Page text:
Richard Francis Burton
Relevant Non-Istrians


 

Bonfire of the Manuscripts

For years Isabel Burton has been reviled by scholars and admirers of Sir Richard Francis Burton for allegedly burning her husband's diaries, papers, and manuscripts following his death on October 20, 1890. The image of Isabel, grief-stricken and desperate to purge her husband's workroom of sinful and scandalous manuscripts, was so deliciously romantic and horrifying that no one stopped to ask... what exactly did Isabel burn, and why?

No one, that is, until Mary S. Lovell. In her book A Rage to Live, Lovell disputes the commonly-held belief that Isabel, in a fit of posthumous prudishness, made a great bonfire of her husband's unpublished papers. In the manner of a detective re-opening an old file, Lovell questions the accuracy of (and motivation behind) statements made by witnesses to "the widow's burning" and looks for new evidence in the case.

It is widely acknowledged by many scholars that Isabel spent 16 days sorting through and organizing the mountains of papers, books, and manuscripts that she and Richard had accumulated over several years in Trieste. Similarly, it is well documented that Richard left Isabel clear instructions regarding the destruction of his personal papers. Lovell points out that this was not the first time that Richard had asked Isabel to destroy his notes and papers. In fact, Isabel had been responsible for burning Richard's notes and letters on a number of occassions, notably when Richard left his consular positions in Brazil and Damascus.

If we equate Isabel's burning of Richard's documents with the modern practice of shredding old paperwork, her actions seem completely normal. They seem even more normal when you consider just how many papers, bills, letters, unfinished manuscripts, books, diaries, and scribbled notes that Richard had collected and produced during his consular tenure at Trieste. Lovell observes that Richard had 8,000 books in his personal library and that, in total, Isabel shipped 200 crates of books and papers from Trieste to England. Isabel was a practical woman, and it is patently ridiculous to expect that she would preserve every scrap of paper or book that Richard owned.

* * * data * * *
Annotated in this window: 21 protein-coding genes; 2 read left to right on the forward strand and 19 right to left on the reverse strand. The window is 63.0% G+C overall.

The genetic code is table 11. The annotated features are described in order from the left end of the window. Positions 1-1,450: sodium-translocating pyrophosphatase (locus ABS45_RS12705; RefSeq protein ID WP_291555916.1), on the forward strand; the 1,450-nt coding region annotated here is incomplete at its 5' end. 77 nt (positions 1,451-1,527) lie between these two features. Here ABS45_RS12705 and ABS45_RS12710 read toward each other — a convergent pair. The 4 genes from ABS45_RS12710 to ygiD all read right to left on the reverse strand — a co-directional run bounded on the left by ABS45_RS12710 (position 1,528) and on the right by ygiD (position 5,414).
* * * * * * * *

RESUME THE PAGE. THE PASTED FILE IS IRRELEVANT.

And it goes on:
Doubts about Isabel's motivations and actions are not easily set aside, however. The heart of the controversy can be summed up in one question: what exactly did Isabel burn?

It is well documented that Isabel burned old paperwork, bills, and letters that were related to Richard's consular duties. She also burned her own manuscript The Sixth Sense and numerous personal papers. (Many people ignore the fact that Isabel was an accomplished author, with several published articles and manuscripts to her credit.) After Isabel finished burning the documents that she felt had no value, she pondered what to do with Richard's more important work and, in particular, what to do with The Scented Garden.

The Scented Garden was an unpublished manuscript that Richard had worked on almost to the day of his death. The Scented Garden was a new translation of The Perfumed Garden, a work of erotica that was originally published in French as Le Jardin Parfume. After some searching, Richard discovered a complete Arabic version of The Perfumed Garden, which he used to create The Scented Garden. Publishers had already received close to 1,500 orders for the new book, proof that Richard Burton's translations of eastern erotica were wildly popular.

There is no doubt that Isabel burned all copies of The Scented Garden. In his book Captain Sir Richard Francis Burton, Edward Rice savours the idea that Isabel was horrified by the sexual acts described so explicitly in the manuscript and wanted to destroy it to save Richard's (and her) reputation. He also recounts how Richard appeared before Isabel as an apparition, ordering her to burn the unpublished manuscript on three separate occassions. He concludes that Isabel had no choice except to burn The Scented Garden, which she accomplished by feeding the manuscript into the fire, page by page.